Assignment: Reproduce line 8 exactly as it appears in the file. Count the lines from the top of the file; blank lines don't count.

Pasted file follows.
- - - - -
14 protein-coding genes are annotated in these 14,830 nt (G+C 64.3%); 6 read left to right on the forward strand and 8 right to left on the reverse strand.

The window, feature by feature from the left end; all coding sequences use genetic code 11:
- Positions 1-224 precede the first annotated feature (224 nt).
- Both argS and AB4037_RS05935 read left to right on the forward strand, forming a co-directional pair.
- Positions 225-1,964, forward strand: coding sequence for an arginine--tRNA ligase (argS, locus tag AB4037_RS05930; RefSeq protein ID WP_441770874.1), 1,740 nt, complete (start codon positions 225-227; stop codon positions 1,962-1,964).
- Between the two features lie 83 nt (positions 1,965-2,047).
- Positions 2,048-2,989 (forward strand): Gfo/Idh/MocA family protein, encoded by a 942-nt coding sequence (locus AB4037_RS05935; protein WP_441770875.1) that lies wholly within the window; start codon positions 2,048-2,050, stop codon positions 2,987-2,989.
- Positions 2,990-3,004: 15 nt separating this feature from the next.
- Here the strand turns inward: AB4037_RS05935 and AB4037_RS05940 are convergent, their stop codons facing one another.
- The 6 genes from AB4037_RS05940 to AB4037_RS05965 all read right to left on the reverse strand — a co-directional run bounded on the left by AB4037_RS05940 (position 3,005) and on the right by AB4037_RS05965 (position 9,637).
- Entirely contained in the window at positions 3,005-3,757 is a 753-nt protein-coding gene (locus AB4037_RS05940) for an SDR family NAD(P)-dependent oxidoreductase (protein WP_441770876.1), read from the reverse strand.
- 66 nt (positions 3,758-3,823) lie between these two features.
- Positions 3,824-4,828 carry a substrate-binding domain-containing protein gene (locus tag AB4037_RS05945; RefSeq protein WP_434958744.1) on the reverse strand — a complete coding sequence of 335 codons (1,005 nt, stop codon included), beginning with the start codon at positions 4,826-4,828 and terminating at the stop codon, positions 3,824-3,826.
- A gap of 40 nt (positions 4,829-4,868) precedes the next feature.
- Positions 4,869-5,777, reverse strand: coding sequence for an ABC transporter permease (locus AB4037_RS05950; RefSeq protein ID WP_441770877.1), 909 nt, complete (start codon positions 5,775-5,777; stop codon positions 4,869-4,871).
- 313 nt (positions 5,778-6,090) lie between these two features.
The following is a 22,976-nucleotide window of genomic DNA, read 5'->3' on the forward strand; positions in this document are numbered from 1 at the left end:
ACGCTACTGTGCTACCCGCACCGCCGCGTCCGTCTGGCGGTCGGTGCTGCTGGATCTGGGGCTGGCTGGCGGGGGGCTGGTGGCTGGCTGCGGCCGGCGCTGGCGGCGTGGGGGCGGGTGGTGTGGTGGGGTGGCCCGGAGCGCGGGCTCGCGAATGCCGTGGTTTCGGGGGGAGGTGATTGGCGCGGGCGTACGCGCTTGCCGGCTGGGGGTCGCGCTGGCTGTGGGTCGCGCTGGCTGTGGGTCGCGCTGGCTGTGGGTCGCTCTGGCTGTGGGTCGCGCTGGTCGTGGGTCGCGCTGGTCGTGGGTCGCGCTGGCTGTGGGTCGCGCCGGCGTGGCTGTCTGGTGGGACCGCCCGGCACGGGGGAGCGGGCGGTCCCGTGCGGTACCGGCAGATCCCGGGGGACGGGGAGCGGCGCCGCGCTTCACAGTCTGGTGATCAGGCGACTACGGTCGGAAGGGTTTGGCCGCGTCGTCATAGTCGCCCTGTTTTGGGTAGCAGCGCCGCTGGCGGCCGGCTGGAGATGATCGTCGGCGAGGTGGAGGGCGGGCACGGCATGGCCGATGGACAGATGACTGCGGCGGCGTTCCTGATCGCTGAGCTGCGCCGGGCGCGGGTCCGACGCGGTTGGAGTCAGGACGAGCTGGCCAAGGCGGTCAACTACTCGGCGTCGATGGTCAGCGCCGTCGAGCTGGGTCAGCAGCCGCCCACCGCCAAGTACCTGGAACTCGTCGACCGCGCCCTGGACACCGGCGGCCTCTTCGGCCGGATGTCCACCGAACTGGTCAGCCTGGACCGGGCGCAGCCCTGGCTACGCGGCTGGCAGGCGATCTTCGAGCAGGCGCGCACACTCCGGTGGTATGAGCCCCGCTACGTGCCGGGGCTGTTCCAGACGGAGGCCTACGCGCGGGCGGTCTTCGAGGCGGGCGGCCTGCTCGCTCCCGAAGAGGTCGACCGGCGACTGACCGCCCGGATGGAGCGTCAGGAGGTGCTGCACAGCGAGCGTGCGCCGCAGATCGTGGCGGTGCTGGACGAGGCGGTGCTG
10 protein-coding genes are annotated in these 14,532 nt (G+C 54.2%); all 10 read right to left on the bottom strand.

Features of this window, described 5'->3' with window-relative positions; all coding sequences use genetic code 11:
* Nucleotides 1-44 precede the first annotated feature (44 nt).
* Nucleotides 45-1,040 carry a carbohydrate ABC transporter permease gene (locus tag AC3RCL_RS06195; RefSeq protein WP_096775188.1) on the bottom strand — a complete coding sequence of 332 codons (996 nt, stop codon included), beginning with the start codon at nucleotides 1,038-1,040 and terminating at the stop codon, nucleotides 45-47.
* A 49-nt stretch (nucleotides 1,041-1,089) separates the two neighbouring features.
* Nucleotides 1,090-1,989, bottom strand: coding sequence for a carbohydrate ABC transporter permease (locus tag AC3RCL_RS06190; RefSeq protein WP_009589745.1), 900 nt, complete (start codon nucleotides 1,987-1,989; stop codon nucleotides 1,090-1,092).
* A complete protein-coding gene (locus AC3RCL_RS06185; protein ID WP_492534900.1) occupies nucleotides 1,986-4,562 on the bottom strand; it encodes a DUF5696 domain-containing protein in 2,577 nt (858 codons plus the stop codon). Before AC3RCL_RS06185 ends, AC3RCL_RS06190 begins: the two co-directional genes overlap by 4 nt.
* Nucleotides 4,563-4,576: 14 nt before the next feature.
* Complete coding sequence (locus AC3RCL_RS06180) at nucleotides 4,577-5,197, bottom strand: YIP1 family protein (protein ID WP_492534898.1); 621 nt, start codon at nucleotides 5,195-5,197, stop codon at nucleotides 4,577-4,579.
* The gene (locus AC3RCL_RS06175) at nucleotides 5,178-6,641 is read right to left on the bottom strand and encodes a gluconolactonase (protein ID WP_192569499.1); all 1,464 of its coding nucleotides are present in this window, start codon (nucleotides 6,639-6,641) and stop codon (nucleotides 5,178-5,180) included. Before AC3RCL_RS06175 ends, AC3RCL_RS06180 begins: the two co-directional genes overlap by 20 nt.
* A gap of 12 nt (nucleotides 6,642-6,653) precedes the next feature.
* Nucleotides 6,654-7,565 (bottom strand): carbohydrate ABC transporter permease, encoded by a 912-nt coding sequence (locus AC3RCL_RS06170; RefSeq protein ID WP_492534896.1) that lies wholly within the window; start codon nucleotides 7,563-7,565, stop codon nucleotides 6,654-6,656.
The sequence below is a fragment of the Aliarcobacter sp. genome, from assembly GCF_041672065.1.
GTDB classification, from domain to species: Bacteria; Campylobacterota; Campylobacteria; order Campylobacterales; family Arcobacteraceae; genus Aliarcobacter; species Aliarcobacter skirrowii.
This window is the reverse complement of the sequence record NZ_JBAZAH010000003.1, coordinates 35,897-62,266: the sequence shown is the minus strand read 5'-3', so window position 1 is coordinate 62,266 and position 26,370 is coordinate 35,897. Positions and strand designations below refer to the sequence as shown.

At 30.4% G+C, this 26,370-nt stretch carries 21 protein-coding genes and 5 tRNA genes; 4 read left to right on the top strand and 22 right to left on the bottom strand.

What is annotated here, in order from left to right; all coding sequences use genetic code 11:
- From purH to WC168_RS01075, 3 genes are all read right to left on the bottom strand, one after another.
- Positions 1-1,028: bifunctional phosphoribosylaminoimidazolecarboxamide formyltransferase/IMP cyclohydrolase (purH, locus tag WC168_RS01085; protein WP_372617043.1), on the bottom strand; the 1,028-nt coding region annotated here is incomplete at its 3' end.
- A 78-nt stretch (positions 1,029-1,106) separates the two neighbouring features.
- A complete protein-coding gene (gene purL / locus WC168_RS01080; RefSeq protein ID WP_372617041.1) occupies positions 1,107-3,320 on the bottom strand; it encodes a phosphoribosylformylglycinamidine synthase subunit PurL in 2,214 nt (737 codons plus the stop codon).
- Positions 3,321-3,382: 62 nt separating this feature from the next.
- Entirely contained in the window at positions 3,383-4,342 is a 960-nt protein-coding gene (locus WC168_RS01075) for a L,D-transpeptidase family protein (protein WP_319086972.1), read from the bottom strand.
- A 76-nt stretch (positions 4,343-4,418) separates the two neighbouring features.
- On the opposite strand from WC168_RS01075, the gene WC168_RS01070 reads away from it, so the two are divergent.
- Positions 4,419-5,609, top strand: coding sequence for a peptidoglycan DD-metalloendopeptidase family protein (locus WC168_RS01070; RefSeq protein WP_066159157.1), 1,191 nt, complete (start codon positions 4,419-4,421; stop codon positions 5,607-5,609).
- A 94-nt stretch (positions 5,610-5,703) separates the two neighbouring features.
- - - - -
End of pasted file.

- Positions 2,990-3,004: 15 nt separating this feature from the next.